The most common symptoms of GERD are heartburn and regurgitation Table 01. These symptoms are most likely to occur 1 to 3 hours after eating.
Symptoms are most likely to occur when you bend over or lie down (especially on your back) after a heavy meal. Many people with GERD have symptoms at night that awaken them from sleep.
Symptoms of GERD in most people are mild and do not last more than a couple of hours. In some people, GERD causes severe, disruptive, and possibly life-threatening symptoms and complications Table 01.
Table 1. Symptoms of GERD
A burning sensation in the throat and chest (heartburn) A feeling of acid or stomach contents backing up into the esophagus (regurgitation) Chest pain that feels like angina (heart pain): tightness, pressure, heaviness Asthma (bronchospasm) Trouble swallowing (dysphagia) Chronic (recurring) nausea and vomiting Blood in the stool (bowel movement) or in the vomit Hoarseness (laryngitis) Chronic cough The sense that there is a lump in your throat or that you have to clear your throat all of the time Frequent belching Sleep apnea, which is the repeated but temporary interruption of breathing during sleep. Sleep apnea can lead to restless sleep, morning headaches, and afternoon drowsiness Iron deficiency in the blood (anemia) caused by chronic blood loss from ulcers in the esophagus A sour or bitter taste in the mouth
Your lifestyle and diet may increase your risk of GERD.
There are many things that can irritate your esophagus or cause increased acid reflux, which can worsen your GERD symptoms.
- Alcohol relaxes the lower esophageal sphincter (LES) muscles and may also irritate the esophagus.
- Cigarette smoking and coffee are known to make symptoms of GERD worse.
- Foods that tend to weaken the LES include those with high fat content, yellow onions, chocolate, and peppermint. Other foods, such as citrus fruits and spicy tomato drinks, can irritate the lining of the esophagus.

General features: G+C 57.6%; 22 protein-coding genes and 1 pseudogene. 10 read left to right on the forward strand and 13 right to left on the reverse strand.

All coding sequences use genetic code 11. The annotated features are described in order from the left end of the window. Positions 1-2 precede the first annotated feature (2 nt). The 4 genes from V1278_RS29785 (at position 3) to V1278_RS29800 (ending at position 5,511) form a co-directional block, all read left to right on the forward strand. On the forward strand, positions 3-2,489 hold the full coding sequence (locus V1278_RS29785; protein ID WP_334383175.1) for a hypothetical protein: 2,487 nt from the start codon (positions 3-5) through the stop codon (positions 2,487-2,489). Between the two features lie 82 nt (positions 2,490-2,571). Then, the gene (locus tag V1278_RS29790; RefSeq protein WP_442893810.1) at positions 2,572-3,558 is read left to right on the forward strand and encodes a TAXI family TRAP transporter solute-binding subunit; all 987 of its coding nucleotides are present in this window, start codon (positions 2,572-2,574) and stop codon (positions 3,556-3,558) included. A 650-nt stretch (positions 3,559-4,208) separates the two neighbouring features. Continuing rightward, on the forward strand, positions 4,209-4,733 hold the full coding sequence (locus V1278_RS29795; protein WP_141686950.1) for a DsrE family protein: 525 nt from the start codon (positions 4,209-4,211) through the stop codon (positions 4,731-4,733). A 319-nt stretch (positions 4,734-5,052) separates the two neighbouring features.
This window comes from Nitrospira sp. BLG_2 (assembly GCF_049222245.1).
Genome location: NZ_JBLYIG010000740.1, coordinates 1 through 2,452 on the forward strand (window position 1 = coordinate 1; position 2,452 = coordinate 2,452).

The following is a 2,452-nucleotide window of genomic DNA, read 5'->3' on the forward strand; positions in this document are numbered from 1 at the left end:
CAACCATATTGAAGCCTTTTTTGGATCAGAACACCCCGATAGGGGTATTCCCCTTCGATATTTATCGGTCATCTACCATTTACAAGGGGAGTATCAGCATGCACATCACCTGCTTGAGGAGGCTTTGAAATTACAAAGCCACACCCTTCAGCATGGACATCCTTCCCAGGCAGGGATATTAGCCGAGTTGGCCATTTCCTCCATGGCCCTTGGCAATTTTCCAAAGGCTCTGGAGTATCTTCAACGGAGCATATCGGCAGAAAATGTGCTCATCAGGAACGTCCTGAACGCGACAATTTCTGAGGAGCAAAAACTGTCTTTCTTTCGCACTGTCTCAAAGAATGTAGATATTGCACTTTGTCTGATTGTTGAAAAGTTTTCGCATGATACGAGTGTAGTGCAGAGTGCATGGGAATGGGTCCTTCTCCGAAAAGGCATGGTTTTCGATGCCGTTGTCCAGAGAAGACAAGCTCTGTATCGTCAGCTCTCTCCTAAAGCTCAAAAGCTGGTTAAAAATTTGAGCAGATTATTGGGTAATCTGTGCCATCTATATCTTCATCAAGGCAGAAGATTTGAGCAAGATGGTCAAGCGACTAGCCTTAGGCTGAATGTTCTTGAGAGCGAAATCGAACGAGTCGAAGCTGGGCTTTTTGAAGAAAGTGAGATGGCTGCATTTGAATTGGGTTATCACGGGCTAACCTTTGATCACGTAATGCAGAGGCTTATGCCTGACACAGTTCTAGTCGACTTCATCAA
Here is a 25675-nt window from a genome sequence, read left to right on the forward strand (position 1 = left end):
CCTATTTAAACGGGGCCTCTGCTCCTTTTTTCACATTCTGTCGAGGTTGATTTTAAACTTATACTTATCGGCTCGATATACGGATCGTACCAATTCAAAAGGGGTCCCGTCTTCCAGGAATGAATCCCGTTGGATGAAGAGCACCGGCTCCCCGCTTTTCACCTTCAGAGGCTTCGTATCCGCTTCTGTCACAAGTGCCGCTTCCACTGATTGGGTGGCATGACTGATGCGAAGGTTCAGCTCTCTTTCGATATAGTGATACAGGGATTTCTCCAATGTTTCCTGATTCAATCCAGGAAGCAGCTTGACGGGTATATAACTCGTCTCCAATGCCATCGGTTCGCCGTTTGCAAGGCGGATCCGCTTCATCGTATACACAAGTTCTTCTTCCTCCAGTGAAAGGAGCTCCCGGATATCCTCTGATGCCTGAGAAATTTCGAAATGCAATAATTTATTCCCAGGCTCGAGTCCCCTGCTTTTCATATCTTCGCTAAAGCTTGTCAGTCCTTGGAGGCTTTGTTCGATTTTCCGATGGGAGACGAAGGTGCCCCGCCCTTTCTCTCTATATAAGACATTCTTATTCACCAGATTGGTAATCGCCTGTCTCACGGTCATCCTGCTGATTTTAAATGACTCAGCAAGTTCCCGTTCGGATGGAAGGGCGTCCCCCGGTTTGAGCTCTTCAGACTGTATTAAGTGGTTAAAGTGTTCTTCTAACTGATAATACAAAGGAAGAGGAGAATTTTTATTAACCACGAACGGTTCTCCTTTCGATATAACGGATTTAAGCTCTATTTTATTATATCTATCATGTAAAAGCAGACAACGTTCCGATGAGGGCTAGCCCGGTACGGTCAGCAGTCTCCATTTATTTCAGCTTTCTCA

- Carbonated beverages can cause the abdomen to bloat. The bloating may increase the pressure in the stomach and force acids back up into the esophagus.
Medications can trigger symptoms of GERD.
A number of drugs can cause the LES to relax or function improperly or can irritate the esophagus, causing GERD symptoms. Examples of these drugs include:
- Theophylline and anticholinergics, both of which can be used to treat asthma
- Calcium channel blockers and alpha-adrenergic antagonists, which can be used to treat hypertension and heart conditions
- Beta-adrenergic agonists, which include bronchodilators such as albuterol (Proventil) and heart medications such as isoproterenol (Isuprel)
- Nitrates, such as nitroglycerin
- Tricyclic antidepressants, such as amitriptyline (Elavil)
- Certain muscle relaxants, such as diazepam (Valium)
- The hormone progesterone
- Antibiotics, such as doxycycline and tetracycline
- Nonsteroidal anti-inflammatory drugs (NSAIDs) such as aspirin, ibuprofen (Motrin, Advil), and naproxen (Aleve)
- Potassium chloride or vitamin C supplements
- Biphosphates such as alendronate (Fosamax), a drug used to treat osteoporosis
To help prevent GERD symptoms caused by medications, it may help to drink at least 4 to 6 ounces of liquids when taking medicines and to take pills one at a time.
Other medical conditions, such as
hiatal herniaor traumatic injury, can make GERD worse.
A muscular wall called the diaphragm separates the chest and lungs from the stomach and abdominal organs. When a portion of the stomach pushes through a weakened area of the diaphragm, the resulting condition (called a
hiatal hernia) can irritate the esophagus. Trauma to the chest can damage the delicate muscles controlling LES tone. Either of these conditions can lead to symptoms of GERD.
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